According to Voltaire, the Roman Empire fell "because all things fall." It is hard to argue with this as a general statement about decline: Nothing lasts forever. But it is also not very useful. In thinking, for example, about American predominance in the world today, it would be nice to know when it will decline, and whether the United States can do anything to postpone the inevitable.
Contemporary commenters despaired of the Roman Empire for several hundred years before it finally collapsed. Could America find its way to a similar extension?
In terms of providing an essential structure for discussion of this problem, Arvind Subramanian's new book, Eclipse: Living in the Shadow of China's Economic Dominance, is a major contribution. (Full disclosure: Subramanian and I are colleagues at the Peterson Institute for International Economics, and we have worked together on other issues.)
In particular, Subramanian develops an index of economic dominance that should become a focus of conversation anywhere that people want to think about changes in world economic leadership. There is no need to know any economics in order to be fascinated by this book: It is about power, pure and simple.
The basic facts are incontrovertible. The United Kingdom was the world's dominant economic power from the rise of industrialization in the early 19th century. But it lost its predominance and was gradually eclipsed by the U.S., which, at least since 1945, has been the undisputed leader among market-based economies.
The U.S. surpassed the U.K. in terms of industrial production as early as the end of the 19th century, but that was not enough to tip the balance. Economic predominance shifted only when the U.K. ran large current-account deficits during World Wars I and II—the country had to borrow heavily in order to finance its war effort, and imports were significantly higher than exports. Much of the world's gold reserves ended up in the hands of the U.S.
This helped undermine the role of the British pound internationally and catapulted the U.S. dollar to the fore—particularly after the Bretton Woods conference in 1944, at which it was agreed that countries would hold their reserves in dollars as well as gold.
More recently, however, it has been the Americans' turn consistently to run large current-account deficits, buying more from the rest of the world than they earn by selling goods and services abroad. On this dimension, the U.S. seems destined to repeat the mistake of the British.
At the same time, emerging-market countries' per capita income has risen—as has their international role. In particular, China has followed a strategy in the past decade or so that entails running large current-account surpluses and building up foreign-exchange reserves, which are now reported to be in excess of $3 trillion. Indeed, Subramanian's most provocative argument is that China has already surpassed the U.S. in terms of economic dominance, but we have not yet woken up to this new reality.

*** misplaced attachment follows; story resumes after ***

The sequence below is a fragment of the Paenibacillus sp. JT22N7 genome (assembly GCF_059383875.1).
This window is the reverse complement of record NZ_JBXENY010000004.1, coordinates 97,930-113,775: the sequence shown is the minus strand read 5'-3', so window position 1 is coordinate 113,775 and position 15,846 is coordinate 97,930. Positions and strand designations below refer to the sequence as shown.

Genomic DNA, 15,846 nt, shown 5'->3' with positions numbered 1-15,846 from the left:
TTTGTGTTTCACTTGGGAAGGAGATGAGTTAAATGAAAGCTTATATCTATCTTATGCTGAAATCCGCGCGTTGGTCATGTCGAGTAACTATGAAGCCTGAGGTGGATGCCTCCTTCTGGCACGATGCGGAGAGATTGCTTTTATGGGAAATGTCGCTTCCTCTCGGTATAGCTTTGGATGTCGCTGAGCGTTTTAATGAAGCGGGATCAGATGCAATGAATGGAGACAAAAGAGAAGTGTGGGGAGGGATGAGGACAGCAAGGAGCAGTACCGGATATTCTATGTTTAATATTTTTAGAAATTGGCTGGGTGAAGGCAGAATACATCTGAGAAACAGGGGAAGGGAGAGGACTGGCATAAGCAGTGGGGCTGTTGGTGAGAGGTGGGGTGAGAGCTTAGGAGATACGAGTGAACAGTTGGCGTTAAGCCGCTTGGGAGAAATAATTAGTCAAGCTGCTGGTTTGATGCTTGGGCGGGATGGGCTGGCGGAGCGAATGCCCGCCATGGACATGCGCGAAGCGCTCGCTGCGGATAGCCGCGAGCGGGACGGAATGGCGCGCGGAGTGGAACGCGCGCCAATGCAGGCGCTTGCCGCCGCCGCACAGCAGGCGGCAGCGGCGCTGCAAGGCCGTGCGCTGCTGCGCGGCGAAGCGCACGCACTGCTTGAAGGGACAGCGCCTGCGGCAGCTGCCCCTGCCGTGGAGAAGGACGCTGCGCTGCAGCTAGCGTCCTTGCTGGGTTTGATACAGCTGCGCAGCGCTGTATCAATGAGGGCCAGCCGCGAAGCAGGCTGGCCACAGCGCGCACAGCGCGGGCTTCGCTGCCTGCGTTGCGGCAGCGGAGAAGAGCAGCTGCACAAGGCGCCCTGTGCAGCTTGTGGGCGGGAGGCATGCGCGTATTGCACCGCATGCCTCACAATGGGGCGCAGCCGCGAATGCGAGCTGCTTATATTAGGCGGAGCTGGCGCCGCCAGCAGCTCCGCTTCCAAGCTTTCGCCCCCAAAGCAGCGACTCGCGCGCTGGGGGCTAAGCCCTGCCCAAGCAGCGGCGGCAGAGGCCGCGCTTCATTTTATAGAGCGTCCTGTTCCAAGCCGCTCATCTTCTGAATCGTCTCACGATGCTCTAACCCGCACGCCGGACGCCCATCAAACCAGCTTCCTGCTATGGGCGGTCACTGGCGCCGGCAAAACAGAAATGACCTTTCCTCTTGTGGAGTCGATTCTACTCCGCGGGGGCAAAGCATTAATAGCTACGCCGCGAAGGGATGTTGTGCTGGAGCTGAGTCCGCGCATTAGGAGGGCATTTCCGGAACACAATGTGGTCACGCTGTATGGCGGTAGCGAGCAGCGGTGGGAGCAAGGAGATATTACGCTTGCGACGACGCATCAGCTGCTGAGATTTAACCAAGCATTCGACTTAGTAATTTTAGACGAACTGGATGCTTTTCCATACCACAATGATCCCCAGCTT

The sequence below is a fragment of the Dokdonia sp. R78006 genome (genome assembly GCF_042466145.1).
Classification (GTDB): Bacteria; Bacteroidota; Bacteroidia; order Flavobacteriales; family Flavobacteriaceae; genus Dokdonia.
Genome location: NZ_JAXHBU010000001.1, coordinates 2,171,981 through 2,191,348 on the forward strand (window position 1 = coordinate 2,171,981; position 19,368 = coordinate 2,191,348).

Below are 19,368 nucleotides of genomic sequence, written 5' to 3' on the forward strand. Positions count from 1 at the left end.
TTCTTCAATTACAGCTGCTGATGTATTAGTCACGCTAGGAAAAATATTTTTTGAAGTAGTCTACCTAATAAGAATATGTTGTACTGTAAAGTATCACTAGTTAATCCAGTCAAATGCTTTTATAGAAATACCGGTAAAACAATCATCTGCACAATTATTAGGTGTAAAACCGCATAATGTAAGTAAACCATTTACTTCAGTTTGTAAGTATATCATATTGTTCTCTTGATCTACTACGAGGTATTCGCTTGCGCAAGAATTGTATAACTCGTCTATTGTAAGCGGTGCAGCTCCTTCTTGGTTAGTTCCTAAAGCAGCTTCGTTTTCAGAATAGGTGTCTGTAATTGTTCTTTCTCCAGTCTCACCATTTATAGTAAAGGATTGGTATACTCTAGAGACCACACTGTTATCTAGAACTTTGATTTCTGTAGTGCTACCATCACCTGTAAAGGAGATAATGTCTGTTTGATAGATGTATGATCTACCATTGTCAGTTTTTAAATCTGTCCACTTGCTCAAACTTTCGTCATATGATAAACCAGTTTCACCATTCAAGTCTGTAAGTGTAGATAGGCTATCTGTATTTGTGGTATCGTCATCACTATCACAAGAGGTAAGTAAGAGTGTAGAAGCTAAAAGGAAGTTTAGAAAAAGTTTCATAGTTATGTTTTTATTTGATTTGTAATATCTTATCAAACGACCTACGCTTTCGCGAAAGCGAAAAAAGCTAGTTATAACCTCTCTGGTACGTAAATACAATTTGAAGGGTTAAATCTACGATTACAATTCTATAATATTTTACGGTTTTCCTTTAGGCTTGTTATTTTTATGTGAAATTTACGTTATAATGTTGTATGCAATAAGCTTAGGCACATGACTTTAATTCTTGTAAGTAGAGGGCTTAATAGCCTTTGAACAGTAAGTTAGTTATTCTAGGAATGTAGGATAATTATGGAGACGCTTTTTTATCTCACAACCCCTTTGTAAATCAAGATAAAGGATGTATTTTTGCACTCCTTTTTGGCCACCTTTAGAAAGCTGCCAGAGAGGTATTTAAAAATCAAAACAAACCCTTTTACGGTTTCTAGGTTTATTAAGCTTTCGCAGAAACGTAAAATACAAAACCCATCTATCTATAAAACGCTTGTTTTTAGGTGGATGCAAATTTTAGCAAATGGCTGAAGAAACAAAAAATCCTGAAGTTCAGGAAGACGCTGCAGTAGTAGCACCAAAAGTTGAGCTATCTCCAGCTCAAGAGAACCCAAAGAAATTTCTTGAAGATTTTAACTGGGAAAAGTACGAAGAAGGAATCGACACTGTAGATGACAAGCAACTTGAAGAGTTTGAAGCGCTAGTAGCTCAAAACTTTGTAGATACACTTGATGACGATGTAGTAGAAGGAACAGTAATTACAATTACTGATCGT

The story is fascinating and well told; but there is still a great deal worth arguing. For example, did the British decline because the U.S. could not be stopped, or because of problems within the British Empire and at home?
A few years ago, some regarded Japan as having overtaken the U.S. Europe also was supposedly vying for global economic dominance. Now any such claims would seem preposterous. In both cases, the credit system got out of control, with too much lending to the private sector in 1980s Japan and excessive government borrowing during the 2000s in the eurozone.
Similarly, it remains unclear that the Chinese development path will remain smooth. Fixed investment in China is close to 50 percent of GDP, which must be a world record. Credit to state firms and to households continues to grow rapidly. Isn't this a version of exactly what derailed Japanese growth?
On the key issue of being able to issue a "reserve currency" that investors and governments want to hold, Subramanian is correct that China has many of the prerequisites in place. But it still lacks some key elements, including fully fledged property rights. If you worry about getting your money out of a country when times turn tough, China is not an attractive place to hold your reserves.
External challenges do sometimes bring down states. But, more frequently, the big problems are internal: The regime cannot deliver growth, its legitimacy fades, and people start to head for the exits (or at least get their money out).
If the U.S. is eclipsed any time soon, this will more likely be because of its loss of social cohesion and its dysfunctional politics. China might well step in to fill that vacuum, but that is quite different from being able to elbow America aside.
Read this piece at Project Syndicate.